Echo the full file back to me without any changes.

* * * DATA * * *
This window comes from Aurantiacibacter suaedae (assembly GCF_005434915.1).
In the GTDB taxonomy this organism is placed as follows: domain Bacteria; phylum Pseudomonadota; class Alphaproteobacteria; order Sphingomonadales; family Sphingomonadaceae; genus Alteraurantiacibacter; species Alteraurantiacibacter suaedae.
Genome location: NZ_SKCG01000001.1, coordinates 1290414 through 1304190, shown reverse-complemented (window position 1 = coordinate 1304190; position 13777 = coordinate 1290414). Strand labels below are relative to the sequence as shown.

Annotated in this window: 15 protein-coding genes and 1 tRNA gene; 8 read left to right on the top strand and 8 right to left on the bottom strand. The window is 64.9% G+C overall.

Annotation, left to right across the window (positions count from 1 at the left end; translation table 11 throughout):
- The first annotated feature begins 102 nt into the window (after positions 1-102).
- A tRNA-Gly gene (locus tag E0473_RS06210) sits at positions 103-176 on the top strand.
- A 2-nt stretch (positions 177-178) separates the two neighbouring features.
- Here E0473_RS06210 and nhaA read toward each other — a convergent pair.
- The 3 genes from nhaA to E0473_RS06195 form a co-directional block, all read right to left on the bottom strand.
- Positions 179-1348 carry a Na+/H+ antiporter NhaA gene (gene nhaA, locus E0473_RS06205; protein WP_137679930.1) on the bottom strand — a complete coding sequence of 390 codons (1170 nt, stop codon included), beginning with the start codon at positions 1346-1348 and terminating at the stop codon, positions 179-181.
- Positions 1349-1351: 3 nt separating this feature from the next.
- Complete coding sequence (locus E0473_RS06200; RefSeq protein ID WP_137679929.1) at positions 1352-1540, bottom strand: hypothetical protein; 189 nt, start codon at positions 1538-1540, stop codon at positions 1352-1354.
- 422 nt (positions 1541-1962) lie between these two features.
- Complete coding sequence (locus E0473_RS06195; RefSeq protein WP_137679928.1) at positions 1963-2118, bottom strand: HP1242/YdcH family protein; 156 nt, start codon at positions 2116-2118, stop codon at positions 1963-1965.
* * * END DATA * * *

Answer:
This window comes from Aurantiacibacter suaedae (assembly GCF_005434915.1).
In the GTDB taxonomy this organism is placed as follows: domain Bacteria; phylum Pseudomonadota; class Alphaproteobacteria; order Sphingomonadales; family Sphingomonadaceae; genus Alteraurantiacibacter; species Alteraurantiacibacter suaedae.
Genome location: NZ_SKCG01000001.1, coordinates 1290414 through 1304190, shown reverse-complemented (window position 1 = coordinate 1304190; position 13777 = coordinate 1290414). Strand labels below are relative to the sequence as shown.

Annotated in this window: 15 protein-coding genes and 1 tRNA gene; 8 read left to right on the top strand and 8 right to left on the bottom strand. The window is 64.9% G+C overall.

Annotation, left to right across the window (positions count from 1 at the left end; translation table 11 throughout):
- The first annotated feature begins 102 nt into the window (after positions 1-102).
- A tRNA-Gly gene (locus tag E0473_RS06210) sits at positions 103-176 on the top strand.
- A 2-nt stretch (positions 177-178) separates the two neighbouring features.
- Here E0473_RS06210 and nhaA read toward each other — a convergent pair.
- The 3 genes from nhaA to E0473_RS06195 form a co-directional block, all read right to left on the bottom strand.
- Positions 179-1348 carry a Na+/H+ antiporter NhaA gene (gene nhaA, locus E0473_RS06205; protein WP_137679930.1) on the bottom strand — a complete coding sequence of 390 codons (1170 nt, stop codon included), beginning with the start codon at positions 1346-1348 and terminating at the stop codon, positions 179-181.
- Positions 1349-1351: 3 nt separating this feature from the next.
- Complete coding sequence (locus E0473_RS06200; RefSeq protein ID WP_137679929.1) at positions 1352-1540, bottom strand: hypothetical protein; 189 nt, start codon at positions 1538-1540, stop codon at positions 1352-1354.
- 422 nt (positions 1541-1962) lie between these two features.
- Complete coding sequence (locus E0473_RS06195; RefSeq protein WP_137679928.1) at positions 1963-2118, bottom strand: HP1242/YdcH family protein; 156 nt, start codon at positions 2116-2118, stop codon at positions 1963-1965.